Ghee exhibits an anti-inflammatory activity measured by reduced biomarkers like CRP, TNF-α, IL-6 and arachidonic acid (16). The conjugated linoleic acid and omega-3 fatty acids in ghee suppress inflammatory responses which could have beneficial effects for arthritis, autoimmunity, asthma and cardiovascular health (17).

Ghee’s anti-inflammatory properties may also help in healing and repair of tissues based on wound healing trials. Daily topical application reduced wound size significantly better than olive oil (18). This demonstrates potential for ghee in burns, infections, bedsores and surgical wounds.

Anti-Carcinogenic Properties

Some components in ghee exhibit anti-cancer actions in preliminary research. Conjugated linoleic acid demonstrates cytotoxic effects on breast, prostate and colorectal cancer cell lines (19). Sphingolipids like butyrate inhibit tumour growth by inducing apoptosis and cell cycle arrest (20). However, high intakes raising total fat and exposure to potential contaminants during production are concerns warranting caution. Human trials are lacking to truly evaluate ghee’s chemo-preventive potential.

Possible Adverse Effects

  • Weight gain if consumed in excess as ghee is high in total fat and calories.
  • Interacts with certain medications like statins and blood thinners.
  • Milk protein allergy. Though ghee contains negligible lactose, some milk proteins may still be present.
  • High doses in pregnancy not recommended due to retinol toxicity.
  • Potential contaminants if improperly prepared from unpasteurized butter.
  • Advised to consume in moderation to avoid adverse effects.

Areas for Future Research

Despite potential benefits, some caveats exist in the current research on ghee. There is still a lack of long term randomized controlled trials on ghee consumption and health outcomes. Many studies are small or have methodological limitations. Well-designed trials are needed, especially pertaining to weight loss, metabolic disease, and impacts in different populations.


In summary, ghee provides a nourishing source of fatty acids, vitamins and other nutrients that can support various aspects of health when consumed in moderation as part of a healthy diet and lifestyle. Combining the evidence from modern research with the ancient wisdom of Ayurveda can help guide optimal usage of ghee to improve digestion, heart health and wellbeing. Further high quality clinical studies are warranted to truly substantiate these benefits across populations.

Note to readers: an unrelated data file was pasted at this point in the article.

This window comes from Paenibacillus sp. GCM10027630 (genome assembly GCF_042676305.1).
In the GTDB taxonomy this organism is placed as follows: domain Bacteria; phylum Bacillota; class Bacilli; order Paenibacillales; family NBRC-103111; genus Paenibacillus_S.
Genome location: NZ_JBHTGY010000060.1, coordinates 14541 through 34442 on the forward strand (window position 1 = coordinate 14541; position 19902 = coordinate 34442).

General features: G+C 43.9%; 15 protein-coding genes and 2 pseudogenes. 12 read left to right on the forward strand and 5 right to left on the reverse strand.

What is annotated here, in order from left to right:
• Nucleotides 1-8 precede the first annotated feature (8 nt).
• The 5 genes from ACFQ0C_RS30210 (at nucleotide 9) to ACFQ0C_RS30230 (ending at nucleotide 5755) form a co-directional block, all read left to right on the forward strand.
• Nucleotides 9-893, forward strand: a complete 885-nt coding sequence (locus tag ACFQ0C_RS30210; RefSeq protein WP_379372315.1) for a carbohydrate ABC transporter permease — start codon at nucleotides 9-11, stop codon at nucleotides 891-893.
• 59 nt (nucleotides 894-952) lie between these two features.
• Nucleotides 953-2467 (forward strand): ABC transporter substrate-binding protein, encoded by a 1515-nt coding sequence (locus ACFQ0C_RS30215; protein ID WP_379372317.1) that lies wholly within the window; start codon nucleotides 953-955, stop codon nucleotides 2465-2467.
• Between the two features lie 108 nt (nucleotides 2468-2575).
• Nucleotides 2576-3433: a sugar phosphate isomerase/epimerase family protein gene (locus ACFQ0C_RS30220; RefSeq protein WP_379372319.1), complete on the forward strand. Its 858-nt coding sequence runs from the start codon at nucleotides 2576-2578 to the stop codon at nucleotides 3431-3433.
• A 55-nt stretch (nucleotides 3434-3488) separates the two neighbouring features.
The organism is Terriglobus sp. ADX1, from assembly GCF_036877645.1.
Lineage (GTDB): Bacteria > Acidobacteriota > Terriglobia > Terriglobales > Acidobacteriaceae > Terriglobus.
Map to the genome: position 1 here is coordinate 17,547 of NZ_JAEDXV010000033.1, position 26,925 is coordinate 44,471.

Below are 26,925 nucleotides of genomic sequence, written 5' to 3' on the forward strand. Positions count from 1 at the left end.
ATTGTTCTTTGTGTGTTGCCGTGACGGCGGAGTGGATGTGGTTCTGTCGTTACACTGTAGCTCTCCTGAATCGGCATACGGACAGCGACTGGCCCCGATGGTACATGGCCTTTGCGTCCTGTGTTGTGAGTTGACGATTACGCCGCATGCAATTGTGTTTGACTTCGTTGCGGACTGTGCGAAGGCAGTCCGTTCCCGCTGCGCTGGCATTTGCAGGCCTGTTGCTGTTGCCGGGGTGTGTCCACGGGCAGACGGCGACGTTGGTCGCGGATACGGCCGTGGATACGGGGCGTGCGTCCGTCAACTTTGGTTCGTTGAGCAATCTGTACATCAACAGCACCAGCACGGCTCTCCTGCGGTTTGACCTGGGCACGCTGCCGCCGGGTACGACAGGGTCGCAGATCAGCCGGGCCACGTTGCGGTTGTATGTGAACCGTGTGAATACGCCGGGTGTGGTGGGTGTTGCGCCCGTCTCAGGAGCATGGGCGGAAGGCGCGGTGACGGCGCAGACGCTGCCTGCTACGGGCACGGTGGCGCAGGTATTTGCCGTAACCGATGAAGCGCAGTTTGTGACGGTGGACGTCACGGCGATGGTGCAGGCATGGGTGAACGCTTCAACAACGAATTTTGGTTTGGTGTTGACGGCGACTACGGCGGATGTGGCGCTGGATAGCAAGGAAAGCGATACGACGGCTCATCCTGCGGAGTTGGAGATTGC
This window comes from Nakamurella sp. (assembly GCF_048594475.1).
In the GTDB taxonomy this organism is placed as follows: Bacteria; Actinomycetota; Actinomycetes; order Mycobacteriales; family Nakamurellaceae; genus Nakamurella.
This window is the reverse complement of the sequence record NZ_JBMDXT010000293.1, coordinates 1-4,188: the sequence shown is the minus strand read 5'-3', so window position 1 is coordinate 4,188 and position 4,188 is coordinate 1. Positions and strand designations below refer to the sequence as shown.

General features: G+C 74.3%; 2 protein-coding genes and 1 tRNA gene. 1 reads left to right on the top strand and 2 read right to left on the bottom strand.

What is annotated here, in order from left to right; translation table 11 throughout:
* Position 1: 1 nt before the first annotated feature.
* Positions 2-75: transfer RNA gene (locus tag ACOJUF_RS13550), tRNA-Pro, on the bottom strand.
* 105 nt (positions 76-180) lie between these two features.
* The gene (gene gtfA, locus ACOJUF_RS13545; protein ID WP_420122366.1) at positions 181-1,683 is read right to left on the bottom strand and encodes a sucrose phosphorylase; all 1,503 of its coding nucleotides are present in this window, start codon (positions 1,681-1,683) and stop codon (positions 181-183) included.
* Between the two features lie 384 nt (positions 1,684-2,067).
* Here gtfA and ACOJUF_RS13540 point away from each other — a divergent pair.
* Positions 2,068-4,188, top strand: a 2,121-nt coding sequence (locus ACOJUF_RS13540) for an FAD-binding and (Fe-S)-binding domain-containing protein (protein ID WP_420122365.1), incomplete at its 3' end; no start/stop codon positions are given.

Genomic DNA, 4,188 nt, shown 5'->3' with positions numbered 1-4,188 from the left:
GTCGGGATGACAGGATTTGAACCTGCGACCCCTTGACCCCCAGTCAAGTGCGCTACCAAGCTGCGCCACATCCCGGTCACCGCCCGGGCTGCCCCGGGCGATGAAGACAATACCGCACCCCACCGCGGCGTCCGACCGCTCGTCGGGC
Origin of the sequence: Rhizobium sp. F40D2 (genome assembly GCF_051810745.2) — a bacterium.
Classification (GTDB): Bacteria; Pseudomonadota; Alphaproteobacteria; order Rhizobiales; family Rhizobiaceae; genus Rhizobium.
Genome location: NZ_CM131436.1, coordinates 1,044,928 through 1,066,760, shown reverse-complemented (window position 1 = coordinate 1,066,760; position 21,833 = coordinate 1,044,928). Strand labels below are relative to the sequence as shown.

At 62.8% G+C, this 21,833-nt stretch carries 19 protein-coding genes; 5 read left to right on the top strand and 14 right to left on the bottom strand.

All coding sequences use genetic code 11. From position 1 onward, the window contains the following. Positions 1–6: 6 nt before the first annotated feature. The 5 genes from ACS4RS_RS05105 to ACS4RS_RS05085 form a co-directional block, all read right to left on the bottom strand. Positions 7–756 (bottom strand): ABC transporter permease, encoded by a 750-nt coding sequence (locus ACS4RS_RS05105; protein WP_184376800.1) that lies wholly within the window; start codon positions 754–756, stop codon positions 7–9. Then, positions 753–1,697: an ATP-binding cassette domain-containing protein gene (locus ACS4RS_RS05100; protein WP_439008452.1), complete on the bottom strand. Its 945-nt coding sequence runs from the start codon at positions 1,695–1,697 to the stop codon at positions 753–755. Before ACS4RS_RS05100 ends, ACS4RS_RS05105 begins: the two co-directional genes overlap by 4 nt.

1. Lad V. Ayurveda: The Science of Self Healing. Lotus Press; 1985.
  2. Sharma H, Zhang X, Dwivedi C. The effect of ghee (clarified butter) on serum lipid levels and microsomal lipid peroxidation. Ayu. 2010;31(2):134-40.
  3. Dilzer A, Park Y. Implication of conjugated linoleic acid (CLA) in human health. Crit Rev Food Sci Nutr. 2012;52(6):488-513.
  4. Kumar MV, Sambaiah K, Lokesh BR. Hypocholesterolemic effect of anhydrous milk fat ghee is mediated by increasing the secretion of biliary lipids. J Nutr Biochem. 2000 ;11(2):69-75.
  5. McCarron DA, Reusser ME. Finding consensus in the dietary calcium-blood pressure debate. J Am Coll Nutr. 1999;18(5 Suppl):398S-405S.
  6. Hamer HM, Jonkers D, Venema K. Review article: the role of butyrate on colonic function. Aliment Pharmacol Ther. 2008;27(2):104-19.
  7. Sharma H, Zhang X, Dwivedi C. The effect of ghee (clarified butter) on serum lipid levels and microsomal lipid peroxidation. Ayu. 2010;31(2):134-40.
  8. Pimpin L, Wu JH, Haskelberg H. Is butter back? A systematic review and meta-analysis of butter consumption and risk of cardiovascular disease, diabetes, and total mortality. PLoS One. 2016;11(6):e0158118.
  9. Krishna GG, Pallavi G. Effect of dietary ghee – the anhydrous milk fat, on blood and liver lipids in rats. J Nutr Biochem. 2003 ;14(2):68-74.
  10. Lundgren HL, Reynisdottir S, Dooper MM, Titi L, Stenblom EL, Helmersson Jönlid U, Arvidsson Trybala E, Kämpe O, Erlanson-Albertsson C. Gastric Bypass Surgery Is Followed by Lowered Blood Pressure and Increased Diuresis – Long Term Effects on Renin-Angiotensin-Aldosterone System in Obesity. PLoS One. 2016;11(11):e0166272.